Lawsuit damages public confidence in biotechnology

Whether Monsanto or Percy Schmeiser wins the lawsuit, the battle between the two has left one clear loser, says scientist Keith Downey.

“The stories that we’ve heard (from Schmeiser) have done a lot of damage to biotechnology,” said Downey after the end of the trial that pitted the Bruno, Sask., farmer against Monsanto.

“The stories which Mr. Schmeiser has continued to put forward have, I think, certainly been picked up in Europe and used by those who would like to do away with bio-technology and multinationals.”

Monsanto claims Schmeiser grew two crops of Roundup Ready canola without permission.

Schmeiser, since being publicly accused by Monsanto in August 1998, has attacked the company and claimed that its genetically engineered crops have run amok and are contaminating farmer’s fields.

He said pollen blown in from neighbors’ fields and canola seeds from passing trucks probably caused his crop in 1997 to contain massive amounts of Monsanto’s patented gene. That seed was used for the 1998 crop of 900 acres, Schmeiser said in court.

Since his story became public in late 1998, Schmeiser has told it repeatedly to European journalists and anti-biotechnology activists, who have made Schmeiser something of a hero of the anti-GMO movement.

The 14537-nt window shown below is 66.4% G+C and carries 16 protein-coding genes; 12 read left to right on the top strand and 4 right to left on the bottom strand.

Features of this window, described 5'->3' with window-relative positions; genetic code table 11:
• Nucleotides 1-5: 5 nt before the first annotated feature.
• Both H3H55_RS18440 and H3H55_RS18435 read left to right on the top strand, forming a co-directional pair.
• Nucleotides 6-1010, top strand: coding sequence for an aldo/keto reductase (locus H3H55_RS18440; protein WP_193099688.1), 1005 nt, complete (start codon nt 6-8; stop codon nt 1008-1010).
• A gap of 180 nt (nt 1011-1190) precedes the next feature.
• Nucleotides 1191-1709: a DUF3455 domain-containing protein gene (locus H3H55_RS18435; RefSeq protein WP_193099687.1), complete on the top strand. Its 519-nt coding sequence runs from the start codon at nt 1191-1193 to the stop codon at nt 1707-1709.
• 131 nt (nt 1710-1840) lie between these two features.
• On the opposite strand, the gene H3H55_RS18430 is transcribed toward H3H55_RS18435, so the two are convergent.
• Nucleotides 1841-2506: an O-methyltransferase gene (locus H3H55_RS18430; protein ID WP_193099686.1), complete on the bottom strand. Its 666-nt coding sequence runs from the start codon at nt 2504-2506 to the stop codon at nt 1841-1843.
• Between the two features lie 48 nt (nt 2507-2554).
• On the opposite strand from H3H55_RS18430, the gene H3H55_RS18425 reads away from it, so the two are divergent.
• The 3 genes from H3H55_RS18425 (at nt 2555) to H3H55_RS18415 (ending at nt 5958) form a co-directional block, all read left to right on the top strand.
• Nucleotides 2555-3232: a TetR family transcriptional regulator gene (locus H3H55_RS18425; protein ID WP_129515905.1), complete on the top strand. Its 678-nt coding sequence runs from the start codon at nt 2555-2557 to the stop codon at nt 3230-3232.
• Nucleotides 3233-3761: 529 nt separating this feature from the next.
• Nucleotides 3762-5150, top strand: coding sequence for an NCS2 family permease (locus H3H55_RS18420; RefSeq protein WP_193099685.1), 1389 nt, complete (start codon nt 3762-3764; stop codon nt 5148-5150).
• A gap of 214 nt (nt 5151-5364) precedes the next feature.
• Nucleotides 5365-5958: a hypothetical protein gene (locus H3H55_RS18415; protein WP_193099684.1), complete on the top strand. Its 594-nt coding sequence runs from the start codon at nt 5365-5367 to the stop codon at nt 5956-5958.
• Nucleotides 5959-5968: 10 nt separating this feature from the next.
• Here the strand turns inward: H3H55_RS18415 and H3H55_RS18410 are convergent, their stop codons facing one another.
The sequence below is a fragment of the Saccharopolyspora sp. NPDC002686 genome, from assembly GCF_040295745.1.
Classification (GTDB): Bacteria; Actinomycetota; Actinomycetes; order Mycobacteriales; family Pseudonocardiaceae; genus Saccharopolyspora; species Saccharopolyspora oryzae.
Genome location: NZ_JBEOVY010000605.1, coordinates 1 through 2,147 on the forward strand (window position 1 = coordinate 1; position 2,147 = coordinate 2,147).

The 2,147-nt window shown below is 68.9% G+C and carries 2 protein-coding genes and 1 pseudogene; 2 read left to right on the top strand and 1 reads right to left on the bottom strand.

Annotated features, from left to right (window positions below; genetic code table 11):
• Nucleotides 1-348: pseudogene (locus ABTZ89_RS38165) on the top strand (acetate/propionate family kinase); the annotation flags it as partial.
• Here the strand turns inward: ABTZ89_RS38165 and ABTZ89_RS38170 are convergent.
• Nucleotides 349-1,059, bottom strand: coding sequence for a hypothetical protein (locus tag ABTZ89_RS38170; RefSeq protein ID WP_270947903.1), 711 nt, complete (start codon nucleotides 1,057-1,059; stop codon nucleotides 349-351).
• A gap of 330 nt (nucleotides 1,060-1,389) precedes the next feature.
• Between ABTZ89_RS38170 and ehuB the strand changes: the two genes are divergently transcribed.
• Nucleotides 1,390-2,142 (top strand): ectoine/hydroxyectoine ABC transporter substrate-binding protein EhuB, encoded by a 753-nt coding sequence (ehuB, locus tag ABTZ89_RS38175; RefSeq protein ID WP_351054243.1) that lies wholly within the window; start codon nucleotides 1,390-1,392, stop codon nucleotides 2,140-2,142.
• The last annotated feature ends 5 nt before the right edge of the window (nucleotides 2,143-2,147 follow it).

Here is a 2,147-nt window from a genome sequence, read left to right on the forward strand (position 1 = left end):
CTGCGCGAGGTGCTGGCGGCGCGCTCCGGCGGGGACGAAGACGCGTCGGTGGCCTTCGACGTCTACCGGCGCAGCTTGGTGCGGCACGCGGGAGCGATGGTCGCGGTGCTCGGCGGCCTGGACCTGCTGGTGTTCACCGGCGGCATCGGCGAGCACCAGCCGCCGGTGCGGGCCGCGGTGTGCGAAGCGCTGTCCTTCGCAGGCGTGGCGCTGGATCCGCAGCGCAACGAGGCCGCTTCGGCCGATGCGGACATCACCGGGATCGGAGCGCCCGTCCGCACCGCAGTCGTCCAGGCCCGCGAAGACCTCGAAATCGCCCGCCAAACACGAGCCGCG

His story has been used to demonstrate the dangers of allowing living organisms to be modified and as a reason why the European Union should continue to ban GMO imports.

Downey, who was hired by Monsanto to analyze Schmeiser’s claims, decided the farmer’s story didn’t make sense. Pollen in the wind, bees and seed scattered by trucks could never have created the high level of the Monsanto gene in Schmeiser’s canola, Downey concluded.

“I think we’ve seen here today that these stories aren’t really credible,” said Downey.

“The seed did not come from cross pollination, it did not come off a truck.”

Two other farmers testified during the trial that Roundup Ready canola had appeared on their land even though they had never planted the crop.

But Downey said these farmers only found tiny amounts of volunteer Roundup Ready canola on their land, and that these were the only examples of people having problems with the crop that Schmeiser could find.

“You’ve got two cases that are legitimate … in four years and four million acres,” said Downey.

“That’s a pretty good record.”

About the author


Stories from our other publications